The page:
Global Scan

iPhone won't stay charged? Blame Facebook

facebook-iphone.jpg

Credit: Antonio Bronic/Reuters

Facebook has been linked to problems with iPhone battery life.

Apple has recently been providing advice on how to maintain the battery life of your iDevice, like suggesting you don't use your battery in temperatures exeeding 95 degrees or in extreme cold. But new research suggests the best tactic may be to change your Facebook app settings.

Two researchers, one from the US and one from Germany, have independently announced that when they disabled Facebook's background app refresh, battery life immediately increased on the phone — and the battery drained more slowly after that.

To be sure, this isn't really a sign of a problem with Facebook — more that the app depends on a constant connection to Facebook's servers. And the app is so ubiquitous that problems from Facebook can seem like problems with the phone itself. The Guardian details how exactly to tune your iPhone for better battery life — and if you're an Android user, some of the tips may be applicable to you, as well.

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How the world looks through the lens of Russian TV

Robert Coalson wanted to get a better understanding of how the world looks from Russia — so, on March 31, he spent the entire day watching Russian state television. Writing for The Atlantic, he describes a media environment where information is, at best, presented out of context and, at worst, completely misrepresented.

Among the reports was a dubious account of how a Polish general was responsible for convincing French leader Napoleon Bonaparte to invade Russia — complete with elaborate graphics and innuendo about Polish hatred of and ill intentions toward Russia. And, apparently, all is well in Russia. It's a bastion of morality and democratic freedom — lined up against a rising tide of facism and moral depravity around the world. At least, that's the world, according to Russian state TV.

This soccer ball was supposed to change lives — but it broke

PRI's The World has a new installment in its Tracking Charity investigation. It examines an innovative soccer ball that was supposed to power lamps across the developing world, using only the energy that kids are already expending as they kick soccer balls.

The Soccket Ball has been hailed as a marvelous innovation that would let children study at night if their homes don't have electricity. The World's investigation, though, found that many families have their Soccket Balls tucked in a closet because they broke after just days or months of use. The World and its partner in the project, Tiny Spark, are hosting an online discussion with a panel of experts on how to use technology to fight poverty — and the best use of scarce resources. You can leave questions now, or join the chat, which runs all day Wednesday.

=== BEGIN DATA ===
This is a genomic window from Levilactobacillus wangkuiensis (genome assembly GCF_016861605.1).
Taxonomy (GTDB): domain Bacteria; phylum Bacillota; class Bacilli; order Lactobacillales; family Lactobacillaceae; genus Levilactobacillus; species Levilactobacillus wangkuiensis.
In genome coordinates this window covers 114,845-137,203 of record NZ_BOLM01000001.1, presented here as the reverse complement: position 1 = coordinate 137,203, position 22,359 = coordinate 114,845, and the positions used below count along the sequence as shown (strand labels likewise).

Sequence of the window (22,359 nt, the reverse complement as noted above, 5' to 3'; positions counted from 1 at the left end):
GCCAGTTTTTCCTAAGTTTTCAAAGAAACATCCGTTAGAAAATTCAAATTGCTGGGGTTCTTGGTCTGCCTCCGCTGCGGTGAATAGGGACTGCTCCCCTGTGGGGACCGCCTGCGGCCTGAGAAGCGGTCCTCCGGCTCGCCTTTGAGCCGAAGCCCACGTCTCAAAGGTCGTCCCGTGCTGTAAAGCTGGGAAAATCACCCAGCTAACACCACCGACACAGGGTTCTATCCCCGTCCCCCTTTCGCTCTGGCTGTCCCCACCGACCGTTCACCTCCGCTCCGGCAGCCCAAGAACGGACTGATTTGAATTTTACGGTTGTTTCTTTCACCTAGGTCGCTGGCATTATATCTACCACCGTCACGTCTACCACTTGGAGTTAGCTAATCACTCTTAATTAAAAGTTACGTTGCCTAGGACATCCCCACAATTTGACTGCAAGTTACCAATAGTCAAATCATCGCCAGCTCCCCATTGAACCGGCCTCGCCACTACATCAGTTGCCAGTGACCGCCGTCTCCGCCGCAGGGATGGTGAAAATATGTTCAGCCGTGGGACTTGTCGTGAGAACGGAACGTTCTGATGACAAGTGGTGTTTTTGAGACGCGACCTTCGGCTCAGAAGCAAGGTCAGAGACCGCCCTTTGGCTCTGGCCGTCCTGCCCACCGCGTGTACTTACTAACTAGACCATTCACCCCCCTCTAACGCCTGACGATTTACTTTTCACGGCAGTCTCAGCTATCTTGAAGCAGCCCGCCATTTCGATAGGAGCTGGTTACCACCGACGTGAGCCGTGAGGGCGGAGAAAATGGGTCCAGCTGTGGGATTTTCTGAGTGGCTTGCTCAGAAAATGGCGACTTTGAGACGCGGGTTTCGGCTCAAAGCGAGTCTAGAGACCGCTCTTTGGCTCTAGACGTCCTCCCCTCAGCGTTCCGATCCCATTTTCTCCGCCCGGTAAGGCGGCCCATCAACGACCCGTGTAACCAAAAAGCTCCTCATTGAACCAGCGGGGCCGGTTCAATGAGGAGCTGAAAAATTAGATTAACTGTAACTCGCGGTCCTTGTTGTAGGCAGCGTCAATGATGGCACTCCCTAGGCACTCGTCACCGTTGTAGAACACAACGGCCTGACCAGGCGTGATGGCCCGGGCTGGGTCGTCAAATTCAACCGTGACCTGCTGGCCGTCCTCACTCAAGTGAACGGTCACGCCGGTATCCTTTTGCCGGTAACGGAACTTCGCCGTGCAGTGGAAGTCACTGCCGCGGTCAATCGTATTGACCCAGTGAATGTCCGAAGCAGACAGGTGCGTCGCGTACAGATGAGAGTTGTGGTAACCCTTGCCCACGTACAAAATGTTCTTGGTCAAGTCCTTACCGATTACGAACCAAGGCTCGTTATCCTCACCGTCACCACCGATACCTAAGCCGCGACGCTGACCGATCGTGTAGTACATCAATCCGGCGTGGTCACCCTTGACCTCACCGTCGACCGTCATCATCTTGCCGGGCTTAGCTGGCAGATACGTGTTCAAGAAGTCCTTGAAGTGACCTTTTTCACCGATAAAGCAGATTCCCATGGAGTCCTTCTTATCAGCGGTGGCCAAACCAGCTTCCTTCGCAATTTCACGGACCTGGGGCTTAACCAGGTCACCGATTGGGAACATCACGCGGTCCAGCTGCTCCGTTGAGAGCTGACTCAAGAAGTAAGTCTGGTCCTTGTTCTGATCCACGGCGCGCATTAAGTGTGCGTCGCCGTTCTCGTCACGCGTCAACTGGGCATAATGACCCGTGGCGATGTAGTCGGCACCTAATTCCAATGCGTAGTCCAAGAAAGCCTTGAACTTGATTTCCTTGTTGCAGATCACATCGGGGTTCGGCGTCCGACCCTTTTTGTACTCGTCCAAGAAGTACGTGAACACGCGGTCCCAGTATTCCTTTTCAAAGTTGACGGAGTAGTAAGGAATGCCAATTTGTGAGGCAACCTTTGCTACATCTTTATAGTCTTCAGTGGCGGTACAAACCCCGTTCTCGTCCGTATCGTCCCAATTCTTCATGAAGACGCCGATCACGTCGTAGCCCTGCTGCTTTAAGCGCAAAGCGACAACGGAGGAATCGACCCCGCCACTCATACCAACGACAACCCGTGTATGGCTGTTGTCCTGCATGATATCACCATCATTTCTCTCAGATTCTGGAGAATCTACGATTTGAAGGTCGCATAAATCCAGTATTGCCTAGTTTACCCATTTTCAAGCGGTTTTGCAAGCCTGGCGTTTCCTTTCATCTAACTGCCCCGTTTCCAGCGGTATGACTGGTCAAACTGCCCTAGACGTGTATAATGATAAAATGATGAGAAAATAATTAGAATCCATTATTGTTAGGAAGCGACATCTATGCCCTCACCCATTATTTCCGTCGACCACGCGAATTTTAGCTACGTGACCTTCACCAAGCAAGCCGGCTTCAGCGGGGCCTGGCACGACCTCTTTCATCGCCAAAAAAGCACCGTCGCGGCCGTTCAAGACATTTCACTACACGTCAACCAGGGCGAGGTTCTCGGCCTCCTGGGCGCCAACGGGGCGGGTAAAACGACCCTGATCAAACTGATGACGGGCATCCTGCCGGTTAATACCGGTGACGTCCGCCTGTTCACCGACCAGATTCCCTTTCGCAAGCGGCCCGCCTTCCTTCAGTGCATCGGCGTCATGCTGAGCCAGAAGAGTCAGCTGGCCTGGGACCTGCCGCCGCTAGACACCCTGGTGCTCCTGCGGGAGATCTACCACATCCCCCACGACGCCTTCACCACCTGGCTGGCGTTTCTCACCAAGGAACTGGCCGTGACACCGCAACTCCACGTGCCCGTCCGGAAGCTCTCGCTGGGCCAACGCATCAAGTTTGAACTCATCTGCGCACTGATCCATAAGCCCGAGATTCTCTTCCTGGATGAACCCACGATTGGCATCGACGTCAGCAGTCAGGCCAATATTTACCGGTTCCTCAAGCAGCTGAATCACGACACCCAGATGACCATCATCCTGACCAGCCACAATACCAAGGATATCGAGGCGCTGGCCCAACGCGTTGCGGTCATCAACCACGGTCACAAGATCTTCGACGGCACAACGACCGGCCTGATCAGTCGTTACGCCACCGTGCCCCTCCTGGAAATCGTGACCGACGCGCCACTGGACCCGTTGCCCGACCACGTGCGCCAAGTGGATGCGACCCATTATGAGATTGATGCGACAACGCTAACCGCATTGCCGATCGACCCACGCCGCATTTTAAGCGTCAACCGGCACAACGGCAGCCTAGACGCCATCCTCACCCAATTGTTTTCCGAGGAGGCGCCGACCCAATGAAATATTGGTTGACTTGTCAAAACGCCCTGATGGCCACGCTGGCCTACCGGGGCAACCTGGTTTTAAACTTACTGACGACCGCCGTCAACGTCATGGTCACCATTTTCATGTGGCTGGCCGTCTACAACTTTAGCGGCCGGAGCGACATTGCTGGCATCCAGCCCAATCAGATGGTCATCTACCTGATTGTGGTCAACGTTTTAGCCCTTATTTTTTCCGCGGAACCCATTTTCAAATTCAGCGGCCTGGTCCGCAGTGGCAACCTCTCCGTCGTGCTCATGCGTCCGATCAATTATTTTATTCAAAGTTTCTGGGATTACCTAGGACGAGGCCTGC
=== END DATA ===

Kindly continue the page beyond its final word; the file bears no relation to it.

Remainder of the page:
Was a disgraced North Korean official executed by flamethrower?

A South Korean media outlet is reporting that another round of leadership changes in North Korea has ended with a violent and hard-to-believe execution of one former top-ranking official, by flamethrower. The Independent, a UK outlet, reports that Kim Jong-un ordered O Sang-hon, a senior figure in North Korea's public security ministry, to be burned alive until no trace of his body remained.

While it's impossible to confirm, it wouldn't be the first time the country has used a novel execution method to send a political message. The new round of dismissals, including jailings and executions, is believed to be tied to an earlier round that saw Kim's uncle and once-advisor dismissed and executed in public. The maneuvers are widely viewed as Kim establishing his own circle of advisors, independent from those of his father.

All hair isn't created equal

The US Army is embroiled in controversy after it handed down new personal grooming guidelines. At the heart of the controversy is that the guidelines treat all hair types as the same. Specifically, critics say, it is practically impossible for black women soldiers to follow the guidelines. PRI's The World has the story, and examples of the now-forbidden hairstyles.

What we're seeing on social

Weather around the world

It's been a wet couple of days in one particular Argentinian town. Neuquen, Argentina, reported 7.37 inches of rain over the past 48 hours — more rain than it typically gets in a year, according to AccuWeather.

If only we had a reason...

Credit: (c) Arend Van Dam, The Netherlands

Secretary of State John Kerry says Russia is sending agents into eastern Ukraine to "create chaos" and a convenient pretext for military intervention. In recent days pro-Kremlin activists have seized government buildings in several cities in Ukraine's east, declaring independence and vowing to vote on splitting from Kiev.

This post is a regular feature of PRI.org. It's a daily brief and email newsletter of stories, events and graphics that are catching the attention of our news staff. The World's Leo Hornak kicks it off from London and various folks on our editorial team around the globe contribute from there, like Cartoon Editor Carol Hills in Boston. Don't expect anything near the standard wrap of major news stories. This blog post and its email companion will be as idiosyncratic as our staff... and we'll want you to tell us what you like and don't like. Sign up for a PRI.org account and subscribe to our newsletter to get it delivered to your inbox. The newsletter arrives during the US morning hours.

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